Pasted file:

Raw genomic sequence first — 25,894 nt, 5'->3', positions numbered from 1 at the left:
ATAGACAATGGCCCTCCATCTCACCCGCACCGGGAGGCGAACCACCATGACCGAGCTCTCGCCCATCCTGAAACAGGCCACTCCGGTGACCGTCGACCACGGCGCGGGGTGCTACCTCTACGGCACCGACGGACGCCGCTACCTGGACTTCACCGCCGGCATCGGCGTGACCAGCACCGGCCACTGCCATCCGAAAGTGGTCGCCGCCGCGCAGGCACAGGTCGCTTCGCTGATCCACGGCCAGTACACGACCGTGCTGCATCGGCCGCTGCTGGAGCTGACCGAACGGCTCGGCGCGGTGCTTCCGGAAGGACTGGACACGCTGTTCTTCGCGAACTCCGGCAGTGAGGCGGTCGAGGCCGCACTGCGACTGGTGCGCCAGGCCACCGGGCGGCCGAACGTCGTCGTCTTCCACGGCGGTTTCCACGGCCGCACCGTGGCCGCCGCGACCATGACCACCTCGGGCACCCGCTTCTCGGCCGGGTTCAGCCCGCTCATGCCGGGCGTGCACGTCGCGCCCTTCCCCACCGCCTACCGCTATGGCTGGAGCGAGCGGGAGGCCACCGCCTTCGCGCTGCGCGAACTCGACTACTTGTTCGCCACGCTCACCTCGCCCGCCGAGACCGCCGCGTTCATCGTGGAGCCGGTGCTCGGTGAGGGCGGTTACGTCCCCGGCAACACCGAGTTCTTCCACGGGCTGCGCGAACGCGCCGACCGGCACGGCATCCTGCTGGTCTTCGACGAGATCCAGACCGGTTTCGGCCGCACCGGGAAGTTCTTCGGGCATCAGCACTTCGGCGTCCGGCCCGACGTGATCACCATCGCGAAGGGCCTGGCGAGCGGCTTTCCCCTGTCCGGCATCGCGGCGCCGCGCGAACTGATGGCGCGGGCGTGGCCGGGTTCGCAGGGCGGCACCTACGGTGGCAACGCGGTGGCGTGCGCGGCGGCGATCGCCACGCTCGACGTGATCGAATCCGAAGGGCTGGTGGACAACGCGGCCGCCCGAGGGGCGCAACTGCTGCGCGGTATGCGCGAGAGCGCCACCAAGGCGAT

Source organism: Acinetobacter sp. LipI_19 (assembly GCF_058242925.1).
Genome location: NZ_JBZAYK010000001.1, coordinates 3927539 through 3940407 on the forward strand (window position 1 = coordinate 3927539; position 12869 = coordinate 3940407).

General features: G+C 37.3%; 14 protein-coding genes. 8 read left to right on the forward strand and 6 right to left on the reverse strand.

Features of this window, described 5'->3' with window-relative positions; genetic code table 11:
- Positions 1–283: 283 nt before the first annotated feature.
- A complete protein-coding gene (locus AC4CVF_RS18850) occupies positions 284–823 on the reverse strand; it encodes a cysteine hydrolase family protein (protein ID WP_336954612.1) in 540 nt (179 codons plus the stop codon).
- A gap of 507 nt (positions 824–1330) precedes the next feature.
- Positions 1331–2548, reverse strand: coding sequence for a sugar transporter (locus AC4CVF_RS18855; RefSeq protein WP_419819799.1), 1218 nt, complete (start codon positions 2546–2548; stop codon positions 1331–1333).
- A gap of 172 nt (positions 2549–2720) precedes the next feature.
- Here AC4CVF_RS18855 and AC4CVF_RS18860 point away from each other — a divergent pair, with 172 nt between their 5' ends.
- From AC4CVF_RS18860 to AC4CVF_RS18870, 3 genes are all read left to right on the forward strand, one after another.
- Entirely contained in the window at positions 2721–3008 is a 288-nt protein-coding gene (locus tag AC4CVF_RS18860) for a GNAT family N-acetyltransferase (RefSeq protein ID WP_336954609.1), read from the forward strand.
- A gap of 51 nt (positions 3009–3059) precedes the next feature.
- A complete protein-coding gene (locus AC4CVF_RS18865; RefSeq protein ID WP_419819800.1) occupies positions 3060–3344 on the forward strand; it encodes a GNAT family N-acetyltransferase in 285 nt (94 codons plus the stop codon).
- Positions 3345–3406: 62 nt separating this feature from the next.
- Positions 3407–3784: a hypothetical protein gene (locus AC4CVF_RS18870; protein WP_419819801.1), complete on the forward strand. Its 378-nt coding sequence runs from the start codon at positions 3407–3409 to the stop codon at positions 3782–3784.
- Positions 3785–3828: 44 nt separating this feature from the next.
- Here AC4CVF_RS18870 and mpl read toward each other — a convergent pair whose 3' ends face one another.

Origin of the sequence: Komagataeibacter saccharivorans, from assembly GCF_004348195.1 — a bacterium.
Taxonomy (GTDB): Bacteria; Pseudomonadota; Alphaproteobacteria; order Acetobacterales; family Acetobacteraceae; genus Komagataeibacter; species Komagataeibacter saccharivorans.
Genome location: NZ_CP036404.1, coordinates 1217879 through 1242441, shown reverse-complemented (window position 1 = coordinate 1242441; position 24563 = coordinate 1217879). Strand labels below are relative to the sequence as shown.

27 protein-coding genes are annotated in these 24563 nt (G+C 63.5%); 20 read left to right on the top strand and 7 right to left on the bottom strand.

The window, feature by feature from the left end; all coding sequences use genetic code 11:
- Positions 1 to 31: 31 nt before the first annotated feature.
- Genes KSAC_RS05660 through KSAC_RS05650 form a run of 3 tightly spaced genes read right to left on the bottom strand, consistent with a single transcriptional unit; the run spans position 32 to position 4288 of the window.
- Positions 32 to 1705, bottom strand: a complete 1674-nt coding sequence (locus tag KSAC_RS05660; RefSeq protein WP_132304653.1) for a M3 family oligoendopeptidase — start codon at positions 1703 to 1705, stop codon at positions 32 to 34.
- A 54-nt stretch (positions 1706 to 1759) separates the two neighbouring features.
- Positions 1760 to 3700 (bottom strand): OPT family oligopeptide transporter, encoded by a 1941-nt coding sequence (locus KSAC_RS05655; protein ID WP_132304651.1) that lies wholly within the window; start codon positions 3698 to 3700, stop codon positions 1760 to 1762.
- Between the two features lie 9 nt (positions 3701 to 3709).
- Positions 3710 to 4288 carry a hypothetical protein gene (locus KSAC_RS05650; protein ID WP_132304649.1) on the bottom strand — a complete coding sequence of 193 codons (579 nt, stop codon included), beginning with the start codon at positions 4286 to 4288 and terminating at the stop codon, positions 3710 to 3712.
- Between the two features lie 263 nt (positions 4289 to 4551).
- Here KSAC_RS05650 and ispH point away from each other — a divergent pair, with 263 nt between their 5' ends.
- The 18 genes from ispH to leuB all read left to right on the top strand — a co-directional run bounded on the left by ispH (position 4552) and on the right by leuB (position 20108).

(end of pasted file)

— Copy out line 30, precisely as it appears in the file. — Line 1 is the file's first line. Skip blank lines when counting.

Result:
- Positions 1760 to 3700 (bottom strand): OPT family oligopeptide transporter, encoded by a 1941-nt coding sequence (locus KSAC_RS05655; protein ID WP_132304651.1) that lies wholly within the window; start codon positions 3698 to 3700, stop codon positions 1760 to 1762.